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Big Story

How the Kiwi flies

The Telegraph looks into the reasons why New Zealand have tip-toed their way from Tasman remoteness to cricket’s unfussy world beaters

Indranil Majumdar Published 21.11.21, 12:14 AM
(L-R) Brendon McCullum; John Wright; Kane Williamson

(L-R) Brendon McCullum; John Wright; Kane Williamson Brendon McCullum: Santosh Ghosh; John Wright: Santosh Ghosh; Kane Williamson: Alex Davidson/Getty Images

Just what makes the All Blacks, the men’s national rugby team of New Zealand, so successful remains a fascinating aspect of sport. Since winning the Rugby World Cup in 2015, their third triumph, New Zealand have achieved an 80 per cent win record, the highest for any professional team in the world.

How do they sustain this level of invincibility? In his book Legacy, What The All Blacks Can Teach Us About The Business Of Life, James Kerr talks about the team’s principle of “Sweeping the Shed”, a tradition on team culture which stresses that no individual is bigger than the game. That everyone needs to contribute on and off the field and is responsible for the smallest detail.


Richie McCaw might be a rugby legend but he and other players are just “one of the boys who clean the sheds (changing rooms)” after every game. Staying grounded and Sweeping the Shed is your job no matter who you are has been the essence of the All Blacks.

The New Zealand cricket team’s recent spate of successes — the 2021 World Test champions, besides finishing runners-up in the 2015 and 2019 ODI World Cups and the 2021 T20 World Cup — has been based on the principles of their rugby team.

Former cricket captain Brendon McCullum, who led the team to their first World Cup final in 2015, has credited the All Blacks as being one of the stimulants for the Black Caps’ success. Much like his style of play, McCullum imbibed his fearless attitude and made it known that the All Blacks approach to the game is something he cherished.

He believed it was important for New Zealand’s national teams to embody the morality of the people they represent. “New Zealanders are very humble and hard working. We are a country of four and a half million people, and if you start shouting yourself around too much, someone is going to pull you back into line. You’ve got to be a representation of the people who support you. Once you are authentic to that, it becomes easy to go out there and play the game you love rather than be someone you’re not,” McCullum said.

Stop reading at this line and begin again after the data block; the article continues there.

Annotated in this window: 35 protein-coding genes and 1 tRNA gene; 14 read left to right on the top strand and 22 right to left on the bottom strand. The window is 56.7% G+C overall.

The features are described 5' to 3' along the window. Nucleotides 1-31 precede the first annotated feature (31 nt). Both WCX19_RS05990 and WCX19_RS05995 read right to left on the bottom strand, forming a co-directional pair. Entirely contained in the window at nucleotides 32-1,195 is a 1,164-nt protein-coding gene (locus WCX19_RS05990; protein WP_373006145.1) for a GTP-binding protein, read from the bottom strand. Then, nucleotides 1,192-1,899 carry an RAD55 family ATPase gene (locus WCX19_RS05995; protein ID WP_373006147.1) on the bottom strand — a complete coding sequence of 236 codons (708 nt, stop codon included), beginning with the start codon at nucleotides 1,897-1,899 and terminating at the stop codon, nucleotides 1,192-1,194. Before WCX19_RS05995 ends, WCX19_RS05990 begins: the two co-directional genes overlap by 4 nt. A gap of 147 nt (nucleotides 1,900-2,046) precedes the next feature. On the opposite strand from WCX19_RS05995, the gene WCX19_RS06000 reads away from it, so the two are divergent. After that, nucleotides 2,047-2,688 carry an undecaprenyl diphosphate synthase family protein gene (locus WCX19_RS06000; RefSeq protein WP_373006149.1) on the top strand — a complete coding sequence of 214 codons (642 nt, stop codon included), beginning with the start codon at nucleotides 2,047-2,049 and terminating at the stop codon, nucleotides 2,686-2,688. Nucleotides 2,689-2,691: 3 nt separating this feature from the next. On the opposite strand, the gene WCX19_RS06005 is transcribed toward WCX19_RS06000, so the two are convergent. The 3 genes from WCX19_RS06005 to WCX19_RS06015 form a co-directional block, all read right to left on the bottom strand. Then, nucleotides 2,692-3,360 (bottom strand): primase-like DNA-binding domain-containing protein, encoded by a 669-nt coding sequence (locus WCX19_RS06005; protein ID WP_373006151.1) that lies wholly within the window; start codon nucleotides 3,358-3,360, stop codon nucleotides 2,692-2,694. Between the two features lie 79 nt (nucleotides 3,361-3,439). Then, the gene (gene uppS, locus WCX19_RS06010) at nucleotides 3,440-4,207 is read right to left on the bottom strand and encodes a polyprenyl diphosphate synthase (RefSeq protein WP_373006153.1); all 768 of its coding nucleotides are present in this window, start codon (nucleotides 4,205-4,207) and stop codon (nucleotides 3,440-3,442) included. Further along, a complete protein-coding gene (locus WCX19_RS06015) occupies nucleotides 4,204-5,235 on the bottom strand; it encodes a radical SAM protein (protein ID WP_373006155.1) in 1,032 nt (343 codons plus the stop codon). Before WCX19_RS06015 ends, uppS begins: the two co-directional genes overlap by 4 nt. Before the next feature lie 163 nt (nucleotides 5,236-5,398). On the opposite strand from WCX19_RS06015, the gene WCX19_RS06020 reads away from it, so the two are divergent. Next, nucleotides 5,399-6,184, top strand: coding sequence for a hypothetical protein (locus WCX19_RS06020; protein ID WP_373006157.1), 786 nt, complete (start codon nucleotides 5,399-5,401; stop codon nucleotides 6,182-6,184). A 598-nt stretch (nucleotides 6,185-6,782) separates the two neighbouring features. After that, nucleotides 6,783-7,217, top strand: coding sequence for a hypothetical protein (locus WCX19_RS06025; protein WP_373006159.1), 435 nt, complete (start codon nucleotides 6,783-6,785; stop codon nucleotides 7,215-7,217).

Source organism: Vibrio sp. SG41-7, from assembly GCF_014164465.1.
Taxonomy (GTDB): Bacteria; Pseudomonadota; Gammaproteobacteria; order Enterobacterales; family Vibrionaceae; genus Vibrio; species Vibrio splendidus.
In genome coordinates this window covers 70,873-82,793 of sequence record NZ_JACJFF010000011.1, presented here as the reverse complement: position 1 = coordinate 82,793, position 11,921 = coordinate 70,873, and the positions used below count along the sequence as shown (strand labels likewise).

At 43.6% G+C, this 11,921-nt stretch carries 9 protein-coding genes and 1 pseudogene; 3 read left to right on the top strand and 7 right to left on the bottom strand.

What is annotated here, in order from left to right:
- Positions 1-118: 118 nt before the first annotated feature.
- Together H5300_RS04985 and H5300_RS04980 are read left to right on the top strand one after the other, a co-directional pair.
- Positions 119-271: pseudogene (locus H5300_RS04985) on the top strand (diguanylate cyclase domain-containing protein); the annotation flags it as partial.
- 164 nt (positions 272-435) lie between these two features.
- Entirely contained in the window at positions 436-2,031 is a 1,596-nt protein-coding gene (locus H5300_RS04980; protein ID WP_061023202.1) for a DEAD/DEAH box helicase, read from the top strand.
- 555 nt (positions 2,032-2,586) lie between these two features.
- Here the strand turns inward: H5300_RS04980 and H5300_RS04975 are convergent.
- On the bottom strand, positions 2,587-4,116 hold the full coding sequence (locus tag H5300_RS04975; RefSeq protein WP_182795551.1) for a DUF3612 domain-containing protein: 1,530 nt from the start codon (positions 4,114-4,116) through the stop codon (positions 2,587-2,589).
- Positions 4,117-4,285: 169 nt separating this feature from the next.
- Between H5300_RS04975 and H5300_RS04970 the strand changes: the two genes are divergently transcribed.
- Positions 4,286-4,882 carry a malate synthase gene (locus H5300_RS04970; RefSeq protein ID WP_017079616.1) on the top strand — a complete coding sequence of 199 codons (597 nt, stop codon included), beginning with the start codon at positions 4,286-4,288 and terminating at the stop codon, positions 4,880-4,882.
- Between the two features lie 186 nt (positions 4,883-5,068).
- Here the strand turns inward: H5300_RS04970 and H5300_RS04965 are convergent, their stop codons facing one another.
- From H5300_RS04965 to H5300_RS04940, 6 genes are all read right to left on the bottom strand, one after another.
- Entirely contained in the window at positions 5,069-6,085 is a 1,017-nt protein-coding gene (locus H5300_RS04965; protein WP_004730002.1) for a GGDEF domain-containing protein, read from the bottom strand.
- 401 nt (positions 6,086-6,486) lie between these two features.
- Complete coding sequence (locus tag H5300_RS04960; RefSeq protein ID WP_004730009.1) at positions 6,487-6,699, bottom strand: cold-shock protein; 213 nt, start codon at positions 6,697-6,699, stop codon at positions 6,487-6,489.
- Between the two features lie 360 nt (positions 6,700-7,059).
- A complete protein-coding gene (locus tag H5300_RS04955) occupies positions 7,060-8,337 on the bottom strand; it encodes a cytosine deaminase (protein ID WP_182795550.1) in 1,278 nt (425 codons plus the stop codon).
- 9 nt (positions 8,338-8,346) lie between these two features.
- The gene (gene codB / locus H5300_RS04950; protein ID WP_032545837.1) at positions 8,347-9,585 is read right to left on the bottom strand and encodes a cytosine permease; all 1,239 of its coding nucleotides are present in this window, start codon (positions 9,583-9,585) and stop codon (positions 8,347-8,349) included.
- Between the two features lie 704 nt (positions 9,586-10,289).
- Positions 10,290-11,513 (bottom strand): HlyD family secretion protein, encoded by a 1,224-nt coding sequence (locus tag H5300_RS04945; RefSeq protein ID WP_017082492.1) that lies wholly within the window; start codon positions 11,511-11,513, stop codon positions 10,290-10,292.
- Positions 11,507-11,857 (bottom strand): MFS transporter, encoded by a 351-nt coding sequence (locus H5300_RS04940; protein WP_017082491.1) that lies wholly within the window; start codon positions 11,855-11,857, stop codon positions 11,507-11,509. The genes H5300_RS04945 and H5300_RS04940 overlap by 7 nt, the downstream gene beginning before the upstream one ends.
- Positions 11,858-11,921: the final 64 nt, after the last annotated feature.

Their current cricket captain, Kane Williamson, has carried this legacy forward and his follow-me style of captaincy has earned innumerable plaudits. The virtues of humility, determination, style and grace represents the sort of depth the All Blacks so regularly enjoy. A team which plays with character and self-belief and not a whiff of arrogance.

“There was a lot of heart shown, always nice to get to the big dance... Some high hopes coming in, some good cricket played, so we’re feeling it a bit,” Williamson was modest after the loss to Australia in the Dubai T20I World Cup final. No harsh words, only respect for the opposition.

Having won 14 of their last 16 series, they rightfully earned a spot in the World Test Championship final against India at the Ageas Bowl, UK, in June. Since June 2013, New Zealand have an overall success rate of 54 per cent — won 35 of their 65 Tests, lost 17 while 13 ended in a draw.

New Zealand’s transition started back in January 2013 when McCullum built the side after a heart-wrenching 45 all out in the Cape Town Test.

He had just taken over the mantle of captaincy from Ross Taylor after a bitter feud.

McCullum’s aggressive style rubbed off on a young team as he focused on building a potent pace attack. Tim Southee, Trent Boult, Adam Milne, Neil Wagner, Matt Henry, Mitchell McClenaghan and Kyle Mills all contributed towards their rising stocks in Tests and limited overs cricket.